Professor Braggs giving a performance at WCMA.
By Sarah Sanders ’14

Africana studies professor Rashida Braggs embarks on multidisciplinary explorations of Black women jazz musicians in Paris.

“Is there a way that I can create jazz scholarship and scholarship on African diasporic cultural expression, where people can learn about performers’ stories but also feel it?” asks Rashida K. Braggs, professor of Africana studies and faculty affiliate in comparative literature.

This question is the focus of her latest interdisciplinary performance piece, Amber in the City of Light, which she is creating in tandem with a book manuscript, Paris Jazz Grooves as Black Women Move. With support from a Fulbright Global Scholar Award and a Williams Class of 1945 World Fellowship Program Award, the independent but related works combine ethnography, archival research and music to explore the experiences of Black women jazz performers of African descent as they migrated to and settled in Paris, France, from 1968 to the present day.

Since she began teaching at Williams in 2011, Braggs has composed and choreographed several performances and workshops that address racial and ethnic identity. She’s also teaching the fall-semester seminar Performing Blackness, which, as the course description says, “extends common perceptions by working from the foundational concept that blackness is not only social construction but also performance and lived experience.”

In Amber in the City of Light, Braggs embodies multiple iterations of a fictional character named Amber. Each one, performed solo by Braggs, is based on the lives of several Black women jazz musicians that she interviewed for the project. Over the past 50 years, the women journeyed to Paris from the United States, West Africa, the Caribbean and Europe to evolve their musical careers.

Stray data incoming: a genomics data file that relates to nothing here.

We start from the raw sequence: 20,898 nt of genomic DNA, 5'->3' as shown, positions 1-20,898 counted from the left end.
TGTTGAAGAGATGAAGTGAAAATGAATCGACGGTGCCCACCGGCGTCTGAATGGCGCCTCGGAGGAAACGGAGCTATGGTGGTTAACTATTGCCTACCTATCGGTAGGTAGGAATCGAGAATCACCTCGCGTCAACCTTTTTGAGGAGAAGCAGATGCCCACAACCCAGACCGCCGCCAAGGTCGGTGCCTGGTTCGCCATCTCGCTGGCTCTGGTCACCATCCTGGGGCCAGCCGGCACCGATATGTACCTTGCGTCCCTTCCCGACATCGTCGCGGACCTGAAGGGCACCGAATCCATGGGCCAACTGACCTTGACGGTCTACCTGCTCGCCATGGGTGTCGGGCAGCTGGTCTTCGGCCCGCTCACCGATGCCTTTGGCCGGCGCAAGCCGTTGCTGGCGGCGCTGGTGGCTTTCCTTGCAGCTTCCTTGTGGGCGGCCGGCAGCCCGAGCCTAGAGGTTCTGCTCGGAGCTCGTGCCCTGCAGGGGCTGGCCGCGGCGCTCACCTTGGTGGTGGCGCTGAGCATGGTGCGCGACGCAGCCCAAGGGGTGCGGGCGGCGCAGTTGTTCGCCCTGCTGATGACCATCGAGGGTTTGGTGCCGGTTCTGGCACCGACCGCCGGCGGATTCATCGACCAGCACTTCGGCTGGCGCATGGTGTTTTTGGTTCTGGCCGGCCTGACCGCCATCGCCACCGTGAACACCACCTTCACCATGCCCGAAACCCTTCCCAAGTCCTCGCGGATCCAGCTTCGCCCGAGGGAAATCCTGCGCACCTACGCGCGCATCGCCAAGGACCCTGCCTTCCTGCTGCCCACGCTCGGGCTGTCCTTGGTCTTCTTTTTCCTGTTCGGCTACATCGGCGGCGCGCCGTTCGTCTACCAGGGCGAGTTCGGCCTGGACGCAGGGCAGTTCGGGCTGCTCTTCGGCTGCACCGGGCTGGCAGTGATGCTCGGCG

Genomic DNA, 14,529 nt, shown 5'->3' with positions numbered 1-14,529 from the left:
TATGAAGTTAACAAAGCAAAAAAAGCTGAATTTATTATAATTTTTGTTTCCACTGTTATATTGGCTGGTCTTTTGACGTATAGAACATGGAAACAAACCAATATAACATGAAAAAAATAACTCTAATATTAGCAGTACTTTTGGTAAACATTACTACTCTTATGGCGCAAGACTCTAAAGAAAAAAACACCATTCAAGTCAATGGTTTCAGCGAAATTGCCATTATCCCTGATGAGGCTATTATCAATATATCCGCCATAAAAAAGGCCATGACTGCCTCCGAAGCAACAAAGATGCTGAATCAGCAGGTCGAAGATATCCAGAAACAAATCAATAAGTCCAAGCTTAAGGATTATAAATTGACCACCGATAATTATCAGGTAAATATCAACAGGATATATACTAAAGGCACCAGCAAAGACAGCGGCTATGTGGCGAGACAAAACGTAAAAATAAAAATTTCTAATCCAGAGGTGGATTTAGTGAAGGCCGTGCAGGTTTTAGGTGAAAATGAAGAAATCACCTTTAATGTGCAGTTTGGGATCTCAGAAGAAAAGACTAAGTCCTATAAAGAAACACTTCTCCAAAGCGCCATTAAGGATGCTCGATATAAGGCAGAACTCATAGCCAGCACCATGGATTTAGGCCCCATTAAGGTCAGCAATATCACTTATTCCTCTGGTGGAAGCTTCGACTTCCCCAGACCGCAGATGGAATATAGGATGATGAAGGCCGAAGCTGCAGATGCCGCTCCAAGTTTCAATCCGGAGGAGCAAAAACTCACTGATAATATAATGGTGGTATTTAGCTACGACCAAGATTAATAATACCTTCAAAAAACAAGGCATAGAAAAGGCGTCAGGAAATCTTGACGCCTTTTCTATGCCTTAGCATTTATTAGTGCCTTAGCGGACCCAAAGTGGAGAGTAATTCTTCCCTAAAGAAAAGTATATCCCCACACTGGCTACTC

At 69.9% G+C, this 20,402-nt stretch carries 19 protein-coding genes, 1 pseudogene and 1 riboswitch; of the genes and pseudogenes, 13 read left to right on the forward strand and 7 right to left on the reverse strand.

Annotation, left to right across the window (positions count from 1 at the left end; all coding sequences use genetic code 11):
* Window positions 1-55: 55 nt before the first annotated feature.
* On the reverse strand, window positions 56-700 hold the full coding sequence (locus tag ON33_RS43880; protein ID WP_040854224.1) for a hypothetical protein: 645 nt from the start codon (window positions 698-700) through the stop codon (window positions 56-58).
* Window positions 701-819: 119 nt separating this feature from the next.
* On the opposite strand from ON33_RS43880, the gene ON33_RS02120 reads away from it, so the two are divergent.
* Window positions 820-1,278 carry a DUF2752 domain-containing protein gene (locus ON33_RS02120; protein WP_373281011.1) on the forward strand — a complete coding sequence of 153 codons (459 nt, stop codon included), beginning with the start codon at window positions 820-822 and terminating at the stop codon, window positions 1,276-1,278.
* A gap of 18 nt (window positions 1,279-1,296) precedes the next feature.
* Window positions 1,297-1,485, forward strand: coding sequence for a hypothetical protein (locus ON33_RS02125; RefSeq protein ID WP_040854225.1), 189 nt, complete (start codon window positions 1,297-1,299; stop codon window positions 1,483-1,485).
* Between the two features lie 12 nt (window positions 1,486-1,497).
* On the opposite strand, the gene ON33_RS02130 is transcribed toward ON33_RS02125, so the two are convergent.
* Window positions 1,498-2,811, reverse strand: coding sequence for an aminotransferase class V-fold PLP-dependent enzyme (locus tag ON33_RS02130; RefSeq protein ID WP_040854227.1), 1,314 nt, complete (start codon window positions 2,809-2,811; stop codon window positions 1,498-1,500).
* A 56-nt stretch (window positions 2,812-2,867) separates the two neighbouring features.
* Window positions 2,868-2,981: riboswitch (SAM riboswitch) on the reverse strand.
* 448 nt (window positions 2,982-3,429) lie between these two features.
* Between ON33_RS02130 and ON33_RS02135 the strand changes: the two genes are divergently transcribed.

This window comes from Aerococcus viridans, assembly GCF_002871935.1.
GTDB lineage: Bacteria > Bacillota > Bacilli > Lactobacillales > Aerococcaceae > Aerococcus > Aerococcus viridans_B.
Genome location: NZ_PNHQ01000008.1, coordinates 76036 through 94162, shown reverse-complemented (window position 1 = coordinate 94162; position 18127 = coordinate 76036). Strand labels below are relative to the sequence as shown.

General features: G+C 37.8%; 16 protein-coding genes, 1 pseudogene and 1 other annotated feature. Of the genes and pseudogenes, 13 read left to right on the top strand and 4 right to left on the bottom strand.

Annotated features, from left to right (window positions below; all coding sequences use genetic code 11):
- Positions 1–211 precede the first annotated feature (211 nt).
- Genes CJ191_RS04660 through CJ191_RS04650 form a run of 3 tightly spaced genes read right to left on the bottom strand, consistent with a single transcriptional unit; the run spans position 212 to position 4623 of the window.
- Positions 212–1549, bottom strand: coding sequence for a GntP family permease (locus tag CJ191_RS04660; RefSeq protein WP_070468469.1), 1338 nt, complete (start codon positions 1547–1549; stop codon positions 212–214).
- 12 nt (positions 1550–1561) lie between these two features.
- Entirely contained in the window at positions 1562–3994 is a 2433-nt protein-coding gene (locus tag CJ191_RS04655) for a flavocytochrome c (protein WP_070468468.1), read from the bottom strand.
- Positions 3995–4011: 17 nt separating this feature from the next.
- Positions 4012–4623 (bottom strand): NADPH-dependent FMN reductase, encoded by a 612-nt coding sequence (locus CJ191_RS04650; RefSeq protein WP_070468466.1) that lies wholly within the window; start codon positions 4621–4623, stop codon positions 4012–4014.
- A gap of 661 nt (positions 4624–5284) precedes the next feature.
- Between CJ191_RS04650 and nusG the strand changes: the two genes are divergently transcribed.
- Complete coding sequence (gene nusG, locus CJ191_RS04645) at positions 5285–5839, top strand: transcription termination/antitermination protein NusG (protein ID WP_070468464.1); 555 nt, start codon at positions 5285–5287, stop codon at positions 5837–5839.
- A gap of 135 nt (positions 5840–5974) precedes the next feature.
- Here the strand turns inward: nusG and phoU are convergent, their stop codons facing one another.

But there was little archival or historical information available about them, Braggs found in her research. She uses the character of Amber to shine light on them, “always asking questions about how I embody other people’s experience of race and gender.”

Braggs says that as a Black woman and performer who has migrated and who has lived in France, she is “also a part of this shared experience. And how do I perform that? I’m showing my relationship as a researcher to these women and showing me as part of the story, as opposed to this kind of ‘objective’ onlooker who is ‘authentically’ capturing this moment.”

This winter, Braggs will give the first performances of Amber in the City of Light to audiences in Montréal. Additional performances are planned for next spring in Cassis/Marseille, France. The performances will be followed by question-and-answer sessions; Braggs says she is curious to learn from the perspectives of non-American audiences in the wider Francophone world as she continues working on the piece.

In addition to raising awareness of Black women jazz artists, Braggs wants audiences to learn more about the musicians themselves—to listen to their music and even attend a concert. “There’s a way that I am able to feel and absorb information in a much meatier way when I’m taking in some type of performance,” she says. “I just kind of feel it in my bones.”

Most of all, she’s excited to share with audiences her connection to the subject matter and the fruits of her research and creativity. “It’s such a complex interdisciplinary intermedia project,” she says. “But it’s one that is really exciting because of the multiple ways of reaching people and the multiple ways of expressing myself.”

Sarah Sanders ’14 is a queer Jewish performer, writer, musician and curious collaborator raised in Montana and based in Brooklyn.